Karen Pinchin

Stories by Karen Pinchin

  • Flying in the Belly of the Blimp

    It's a bird! It's a plane! It's a … dirigible? Zeppelin NT is now offering scenic rides over southern Germany. Floating serenely over forests and lakes, the aircraft delivers a taste of the romance and luxury enjoyed a century ago by transatlantic air barons. It carries just 12 people, is kept aloft by nonflammable helium and sports giant picture windows that offer breathtaking 360-degree vistas. As long as a Boeing 747, the mammoth ship lifts off from Friedrichshafen, the lakeside town where Count Ferdinand von Zeppelin invented his famous flying machine in 1900. A "Diamond" flight tour includes three nights at a four-star hotel in nearby Meersburg, all meals, a 90-minute flight and tours of the Zeppelin hangar and museum. The company also runs spectacular day and night flights over Tokyo, with tours of London and San Francisco planned for this year or next. For guilt-free cruising, the company will even offset your carbon emissions (€1,475 per person for the Diamond tour;...
  • Styling in the Rain

    Spring showers may be on their way, but that doesn't mean we need to dress to match the drear. Burberry encourages customers to face the rainy season head-on in its dazzling gold double-breasted leather trench coat ($2,495; burberry.com). Or for an extra candy-colored pop, Versace's incandescent bubblegum pink, thigh-skimming trench features a reflective silver belt buckle and embossed buttons ($2,740; neimanmarcus.com). For a more Catherine Deneuve look, try popping the collar on a deep violet Kilmuir coat from the heirloom Scottish rainwear brand Mackintosh, made from a watertight and super-lightweight Japanese fabric ($895; mackintoshrainwear.com). And women needn't have all the flair; men tired of khaki will stop traffic in the crimson double-breasted inspector's coat by 3.1 Phillip Lim ($750; barneys.com).For those tempted to spin around a lamppost and sing in the rain, a custom-made umbrella from Swaine Adeney Brigg (which also supplies Prince Charles with his favorite silver...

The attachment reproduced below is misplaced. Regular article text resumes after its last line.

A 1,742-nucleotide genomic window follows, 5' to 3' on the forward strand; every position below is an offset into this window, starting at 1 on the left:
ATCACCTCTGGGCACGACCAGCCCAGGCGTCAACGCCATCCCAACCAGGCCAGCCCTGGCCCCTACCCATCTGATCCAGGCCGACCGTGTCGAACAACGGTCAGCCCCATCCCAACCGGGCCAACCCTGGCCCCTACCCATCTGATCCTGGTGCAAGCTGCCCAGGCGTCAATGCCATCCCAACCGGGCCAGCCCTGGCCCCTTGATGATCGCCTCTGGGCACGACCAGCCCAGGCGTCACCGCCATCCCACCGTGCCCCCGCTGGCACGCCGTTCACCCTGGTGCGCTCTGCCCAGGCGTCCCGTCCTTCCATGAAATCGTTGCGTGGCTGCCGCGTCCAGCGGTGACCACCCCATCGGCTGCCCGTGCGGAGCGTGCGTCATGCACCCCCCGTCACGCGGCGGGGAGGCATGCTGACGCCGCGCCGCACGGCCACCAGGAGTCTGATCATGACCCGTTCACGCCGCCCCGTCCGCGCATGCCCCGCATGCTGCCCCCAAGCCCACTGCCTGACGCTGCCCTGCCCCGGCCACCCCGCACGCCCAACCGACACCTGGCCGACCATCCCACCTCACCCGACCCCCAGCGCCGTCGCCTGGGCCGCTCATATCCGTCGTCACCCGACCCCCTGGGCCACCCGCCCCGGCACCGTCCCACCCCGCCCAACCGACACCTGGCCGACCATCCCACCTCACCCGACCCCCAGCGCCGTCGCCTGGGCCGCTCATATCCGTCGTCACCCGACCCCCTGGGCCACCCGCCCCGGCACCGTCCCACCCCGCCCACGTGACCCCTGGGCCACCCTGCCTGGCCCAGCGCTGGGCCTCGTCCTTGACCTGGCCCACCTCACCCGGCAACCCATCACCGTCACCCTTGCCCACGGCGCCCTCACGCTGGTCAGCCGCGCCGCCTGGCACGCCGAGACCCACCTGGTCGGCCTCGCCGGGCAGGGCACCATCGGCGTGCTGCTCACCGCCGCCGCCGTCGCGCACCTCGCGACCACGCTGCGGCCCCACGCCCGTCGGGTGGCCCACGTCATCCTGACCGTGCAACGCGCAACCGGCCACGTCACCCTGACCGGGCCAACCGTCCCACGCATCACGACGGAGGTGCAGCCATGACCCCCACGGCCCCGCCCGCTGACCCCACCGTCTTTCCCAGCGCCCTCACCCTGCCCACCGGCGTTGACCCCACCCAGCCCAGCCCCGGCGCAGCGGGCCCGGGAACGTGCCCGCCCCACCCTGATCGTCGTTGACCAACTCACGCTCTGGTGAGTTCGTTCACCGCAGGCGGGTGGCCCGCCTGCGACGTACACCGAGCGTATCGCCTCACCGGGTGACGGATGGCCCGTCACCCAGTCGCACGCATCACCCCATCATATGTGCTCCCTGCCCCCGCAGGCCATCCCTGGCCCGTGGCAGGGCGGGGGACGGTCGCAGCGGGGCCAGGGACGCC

• The Maximalist

    When platinum just isn't enough, the diamond-encrusted Dubai First Royale credit card can deliver any good or service imaginable. Available by invitation only and hand-delivered to the front door, it comes with a personal lifestyle manager who can book private planes, land invites to exclusive parties and arrange to have the dog walked. No purchase, no matter how extravagant, will ever be denied. And for those wondering where to purchase a horse, it also comes with an equestrian concierge service ($2,000 annually; dubaifirst.com).
  • Building A Faster Internet

    A conductor in Tokyo moves his baton, and an orchestra in Cleveland starts to play. A few bars later, a violinist in Berlin joins in. To compensate for a slight delay, the musicians play along with an electronic metronome. The performance is broadcast on high-fidelity speakers and high-definition television. Such a musical experiment would be challenging enough for a television network to pull off; over the Internet, it would be impossible.That may soon change. Engineers are developing a new type of Internet connection called a dynamic-circuit network that could carry so much data so quickly it might startle even Net surfers in Japan or South Korea. If all goes to plan, the vast data speeds required for such a collaboration may soon be available to all. That might go a long way to solving the problem of how to handle the enormous growth in Internet traffic, which by some estimates is doubling each year.When a digital photo, YouTube clip or live streaming video is sent over the...
  • Why U.S. Likes Big Cars

    The small-car craze might be fine for Asia and Europe, but the land of the gas-guzzling behemoth SUV may never go along, says a leading anthropologist.